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Ben Carson: Donald Trump may address racial justice, civil unrest at Oklahoma rally

President Trump is considering addressing civil unrest and racial justice issues at his campaign rally in Oklahoma later this week, according to Housing and Urban Development Secretary Ben Carson. Mr. Trump moved a scheduled campaign rally in Oklahoma from June 19 to Saturday, June 20, amid concerns about the rally overlapping with the Juneteenth commemoration…

Ben Carson: Donald Trump may address racial justice, civil unrest at Oklahoma rally

President Trump is considering addressing civil unrest and racial justice issues at his campaign rally in Oklahoma later this week, according to Housing and Urban Development Secretary Ben Carson.

Mr. Trump moved a scheduled campaign rally in Oklahoma from June 19 to Saturday, June 20, amid concerns about the rally overlapping with the Juneteenth commemoration of the ending of slavery in America. Mr. Trump’s critics noted that Tulsa, Oklahoma, was the site of racial violence nearly 100 years ago.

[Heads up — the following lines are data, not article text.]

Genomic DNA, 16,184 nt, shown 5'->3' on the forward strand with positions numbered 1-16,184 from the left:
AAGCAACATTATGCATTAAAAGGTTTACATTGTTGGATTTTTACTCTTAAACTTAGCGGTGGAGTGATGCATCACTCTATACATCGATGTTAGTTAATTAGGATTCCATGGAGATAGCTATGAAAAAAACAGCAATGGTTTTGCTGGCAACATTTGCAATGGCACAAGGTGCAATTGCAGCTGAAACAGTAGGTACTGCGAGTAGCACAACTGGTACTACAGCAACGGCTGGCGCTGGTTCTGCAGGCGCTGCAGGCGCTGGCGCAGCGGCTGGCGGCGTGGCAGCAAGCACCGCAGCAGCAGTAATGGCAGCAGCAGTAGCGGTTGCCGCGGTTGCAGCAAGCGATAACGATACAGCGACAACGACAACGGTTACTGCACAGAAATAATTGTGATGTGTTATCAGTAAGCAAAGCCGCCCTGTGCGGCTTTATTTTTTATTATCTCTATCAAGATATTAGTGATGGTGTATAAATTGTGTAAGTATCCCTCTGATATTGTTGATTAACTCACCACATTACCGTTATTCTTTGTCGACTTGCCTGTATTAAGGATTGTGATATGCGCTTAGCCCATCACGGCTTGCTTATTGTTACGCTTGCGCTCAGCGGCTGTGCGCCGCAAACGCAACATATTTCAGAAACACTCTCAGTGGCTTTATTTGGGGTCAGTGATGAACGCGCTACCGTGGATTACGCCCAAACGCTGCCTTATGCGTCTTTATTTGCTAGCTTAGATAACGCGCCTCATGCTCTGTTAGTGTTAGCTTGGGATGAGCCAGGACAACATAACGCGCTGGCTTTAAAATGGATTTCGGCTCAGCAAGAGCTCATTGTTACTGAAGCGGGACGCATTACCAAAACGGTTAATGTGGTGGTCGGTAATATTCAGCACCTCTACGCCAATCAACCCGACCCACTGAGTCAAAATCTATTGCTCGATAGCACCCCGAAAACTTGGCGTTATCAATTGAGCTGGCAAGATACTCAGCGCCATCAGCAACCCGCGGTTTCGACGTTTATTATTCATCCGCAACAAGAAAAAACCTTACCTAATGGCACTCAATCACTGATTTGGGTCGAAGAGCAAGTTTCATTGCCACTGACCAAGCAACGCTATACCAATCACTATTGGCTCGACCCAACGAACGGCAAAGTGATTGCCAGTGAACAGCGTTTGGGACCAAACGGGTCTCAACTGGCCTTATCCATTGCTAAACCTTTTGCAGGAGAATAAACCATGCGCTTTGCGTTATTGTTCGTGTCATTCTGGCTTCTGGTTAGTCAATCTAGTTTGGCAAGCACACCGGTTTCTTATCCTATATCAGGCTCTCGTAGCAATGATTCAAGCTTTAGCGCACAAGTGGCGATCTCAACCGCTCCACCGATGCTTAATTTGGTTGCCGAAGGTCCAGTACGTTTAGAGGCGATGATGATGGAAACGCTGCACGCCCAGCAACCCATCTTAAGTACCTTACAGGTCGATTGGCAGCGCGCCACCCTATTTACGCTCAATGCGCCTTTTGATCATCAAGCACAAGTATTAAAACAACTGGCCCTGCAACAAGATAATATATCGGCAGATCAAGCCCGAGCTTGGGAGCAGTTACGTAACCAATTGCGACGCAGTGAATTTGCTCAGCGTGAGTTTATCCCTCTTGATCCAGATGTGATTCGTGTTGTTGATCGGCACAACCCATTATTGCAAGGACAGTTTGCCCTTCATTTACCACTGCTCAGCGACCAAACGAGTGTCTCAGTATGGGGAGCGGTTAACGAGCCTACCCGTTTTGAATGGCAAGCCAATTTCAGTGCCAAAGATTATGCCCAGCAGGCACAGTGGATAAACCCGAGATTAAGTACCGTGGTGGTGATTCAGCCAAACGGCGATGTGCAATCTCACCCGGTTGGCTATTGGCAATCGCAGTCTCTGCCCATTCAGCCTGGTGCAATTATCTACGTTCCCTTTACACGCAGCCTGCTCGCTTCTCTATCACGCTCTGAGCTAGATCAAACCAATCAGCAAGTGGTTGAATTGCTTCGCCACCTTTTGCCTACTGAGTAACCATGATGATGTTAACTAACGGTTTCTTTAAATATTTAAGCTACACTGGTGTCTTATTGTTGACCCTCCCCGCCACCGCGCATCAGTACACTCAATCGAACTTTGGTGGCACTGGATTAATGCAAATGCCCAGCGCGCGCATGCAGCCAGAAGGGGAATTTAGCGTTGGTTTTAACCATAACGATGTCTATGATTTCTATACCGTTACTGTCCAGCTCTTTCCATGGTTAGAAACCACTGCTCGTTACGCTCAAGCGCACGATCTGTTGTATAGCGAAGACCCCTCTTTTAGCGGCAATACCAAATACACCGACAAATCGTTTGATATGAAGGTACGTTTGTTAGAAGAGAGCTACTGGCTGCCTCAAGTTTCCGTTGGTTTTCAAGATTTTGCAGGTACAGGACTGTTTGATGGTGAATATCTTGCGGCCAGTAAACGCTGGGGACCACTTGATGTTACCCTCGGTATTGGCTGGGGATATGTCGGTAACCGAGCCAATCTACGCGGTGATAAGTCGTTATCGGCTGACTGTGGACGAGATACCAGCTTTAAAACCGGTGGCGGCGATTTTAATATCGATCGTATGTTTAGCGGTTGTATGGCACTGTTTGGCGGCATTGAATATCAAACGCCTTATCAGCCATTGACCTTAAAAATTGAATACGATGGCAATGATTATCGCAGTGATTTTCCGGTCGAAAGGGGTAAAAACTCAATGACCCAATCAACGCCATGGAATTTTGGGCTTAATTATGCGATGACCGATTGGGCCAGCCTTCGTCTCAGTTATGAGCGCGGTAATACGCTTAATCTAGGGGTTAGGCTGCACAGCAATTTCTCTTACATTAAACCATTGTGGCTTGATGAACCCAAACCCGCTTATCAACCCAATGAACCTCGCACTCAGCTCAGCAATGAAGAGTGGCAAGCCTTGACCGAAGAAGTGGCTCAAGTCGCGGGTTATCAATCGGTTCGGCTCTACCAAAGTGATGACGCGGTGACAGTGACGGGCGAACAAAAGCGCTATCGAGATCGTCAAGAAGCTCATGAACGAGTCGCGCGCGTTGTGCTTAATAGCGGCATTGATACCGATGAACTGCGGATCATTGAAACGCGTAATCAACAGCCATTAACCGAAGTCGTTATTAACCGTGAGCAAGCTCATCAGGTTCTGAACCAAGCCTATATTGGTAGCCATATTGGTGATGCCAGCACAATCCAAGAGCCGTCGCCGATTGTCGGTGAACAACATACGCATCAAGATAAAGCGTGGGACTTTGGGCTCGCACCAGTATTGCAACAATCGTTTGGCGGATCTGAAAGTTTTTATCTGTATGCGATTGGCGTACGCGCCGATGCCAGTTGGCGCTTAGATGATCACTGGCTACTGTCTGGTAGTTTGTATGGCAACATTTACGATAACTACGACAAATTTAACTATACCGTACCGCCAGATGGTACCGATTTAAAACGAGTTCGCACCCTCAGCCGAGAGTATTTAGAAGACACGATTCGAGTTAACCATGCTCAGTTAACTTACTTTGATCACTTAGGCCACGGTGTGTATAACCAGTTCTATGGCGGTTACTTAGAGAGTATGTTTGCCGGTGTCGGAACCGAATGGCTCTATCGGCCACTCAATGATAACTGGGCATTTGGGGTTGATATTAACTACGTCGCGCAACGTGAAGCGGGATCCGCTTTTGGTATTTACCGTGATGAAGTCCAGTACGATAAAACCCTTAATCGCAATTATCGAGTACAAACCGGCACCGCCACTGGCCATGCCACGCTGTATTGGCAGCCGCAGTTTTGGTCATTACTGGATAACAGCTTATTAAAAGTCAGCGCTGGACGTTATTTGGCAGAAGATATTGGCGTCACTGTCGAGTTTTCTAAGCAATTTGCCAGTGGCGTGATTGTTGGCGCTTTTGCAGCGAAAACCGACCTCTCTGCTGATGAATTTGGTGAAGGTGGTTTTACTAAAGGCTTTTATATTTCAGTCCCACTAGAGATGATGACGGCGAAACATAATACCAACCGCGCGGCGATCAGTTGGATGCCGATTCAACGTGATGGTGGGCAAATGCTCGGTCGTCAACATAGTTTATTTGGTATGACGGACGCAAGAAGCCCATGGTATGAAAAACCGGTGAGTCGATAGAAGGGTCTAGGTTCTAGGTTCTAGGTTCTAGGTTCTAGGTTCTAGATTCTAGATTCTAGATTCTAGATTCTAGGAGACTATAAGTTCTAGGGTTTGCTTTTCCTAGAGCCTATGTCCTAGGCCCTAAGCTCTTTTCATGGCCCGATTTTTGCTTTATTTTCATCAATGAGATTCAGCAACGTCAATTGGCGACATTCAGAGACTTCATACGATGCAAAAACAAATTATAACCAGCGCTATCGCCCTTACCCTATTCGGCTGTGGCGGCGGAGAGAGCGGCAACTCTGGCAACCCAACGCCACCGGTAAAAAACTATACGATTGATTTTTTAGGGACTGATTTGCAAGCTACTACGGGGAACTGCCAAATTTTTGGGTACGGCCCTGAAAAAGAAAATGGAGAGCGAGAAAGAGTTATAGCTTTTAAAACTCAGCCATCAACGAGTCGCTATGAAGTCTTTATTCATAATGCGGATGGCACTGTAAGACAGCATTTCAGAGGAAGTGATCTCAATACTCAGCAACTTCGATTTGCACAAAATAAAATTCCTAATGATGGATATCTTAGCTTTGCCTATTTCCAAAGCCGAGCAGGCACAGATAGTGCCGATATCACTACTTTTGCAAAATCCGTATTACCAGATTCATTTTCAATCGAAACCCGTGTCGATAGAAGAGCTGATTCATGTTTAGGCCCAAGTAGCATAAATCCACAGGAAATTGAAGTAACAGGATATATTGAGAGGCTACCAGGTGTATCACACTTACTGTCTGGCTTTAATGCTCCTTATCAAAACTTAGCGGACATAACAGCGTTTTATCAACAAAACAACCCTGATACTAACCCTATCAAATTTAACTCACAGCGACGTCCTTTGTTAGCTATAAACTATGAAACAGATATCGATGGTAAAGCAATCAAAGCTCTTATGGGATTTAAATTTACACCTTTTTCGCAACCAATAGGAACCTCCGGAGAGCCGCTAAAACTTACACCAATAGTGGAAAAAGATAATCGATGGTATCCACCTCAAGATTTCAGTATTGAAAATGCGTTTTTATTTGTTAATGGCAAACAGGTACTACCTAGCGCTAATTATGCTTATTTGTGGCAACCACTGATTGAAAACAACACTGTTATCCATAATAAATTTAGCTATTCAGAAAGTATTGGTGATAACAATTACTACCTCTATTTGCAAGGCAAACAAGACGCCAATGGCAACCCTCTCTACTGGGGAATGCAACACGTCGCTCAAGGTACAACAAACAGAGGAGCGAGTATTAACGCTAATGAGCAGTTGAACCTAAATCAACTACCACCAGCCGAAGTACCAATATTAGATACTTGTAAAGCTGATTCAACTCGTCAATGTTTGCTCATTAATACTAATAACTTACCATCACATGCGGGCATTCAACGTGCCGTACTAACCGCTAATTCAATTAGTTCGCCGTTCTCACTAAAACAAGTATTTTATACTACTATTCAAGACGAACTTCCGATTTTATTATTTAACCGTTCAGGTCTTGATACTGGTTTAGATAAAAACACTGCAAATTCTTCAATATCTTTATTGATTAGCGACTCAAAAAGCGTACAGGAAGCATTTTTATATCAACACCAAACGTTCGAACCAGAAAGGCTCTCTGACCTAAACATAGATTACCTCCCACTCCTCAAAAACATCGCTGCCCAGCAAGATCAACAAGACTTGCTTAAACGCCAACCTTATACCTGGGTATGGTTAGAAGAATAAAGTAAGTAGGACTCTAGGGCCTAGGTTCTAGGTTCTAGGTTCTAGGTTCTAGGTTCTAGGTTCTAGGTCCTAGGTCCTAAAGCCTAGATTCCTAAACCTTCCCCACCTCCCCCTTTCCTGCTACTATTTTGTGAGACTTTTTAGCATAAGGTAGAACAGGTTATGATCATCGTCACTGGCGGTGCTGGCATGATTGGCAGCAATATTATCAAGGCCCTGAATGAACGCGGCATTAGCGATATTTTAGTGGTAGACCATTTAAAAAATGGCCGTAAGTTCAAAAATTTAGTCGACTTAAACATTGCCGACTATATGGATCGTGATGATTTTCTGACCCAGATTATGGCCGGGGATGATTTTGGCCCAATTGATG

Dr. Carson told ABC that he spoke with Mr. Trump amid the decision to move the rally back one day and learned that Mr. Trump was well aware of the significance of the Juneteenth date.

“I was pleasantly surprised at how much he knew about [Juneteenth] already—knew about the Black Wall Street there and the whole history of it,” Dr. Carson said on ABC. “And thinking about making some remarks to acknowledge what had happened there and why we don’t want that kind of situation to ever occur in this country again.”

In 1921, white rioters burned and looted a predominantly African American area of Tulsa, Oklahoma, according to the Tulsa Historical Society & Museum, which devastated the Greenwood District, alternatively known as “Black Wall Street.”

Nearly 100 years later as protests about racial justice have spread nationwide, Mr. Trump has deliberated about the right way and forum to address the civil unrest. Dr. Carson said it was “probably good” that Mr. Trump moved the campaign rally’s date, but also cautioned against ascribing a negative connotation to physical locations because of their historical significance.

When asked on ABC about the Republican National Convention’s move to Jacksonville, Florida, which had also been a site of racial violence many decades earlier, Dr. Carson said people need not be so concerned with political correctness.

“We need to move away from being offended by everything, of going through history and looking at everything, of renaming everything,” Dr. Carson said.

He added, “It really gets to a point of being ridiculous after a while and we’re going to have to grow up as a society.”

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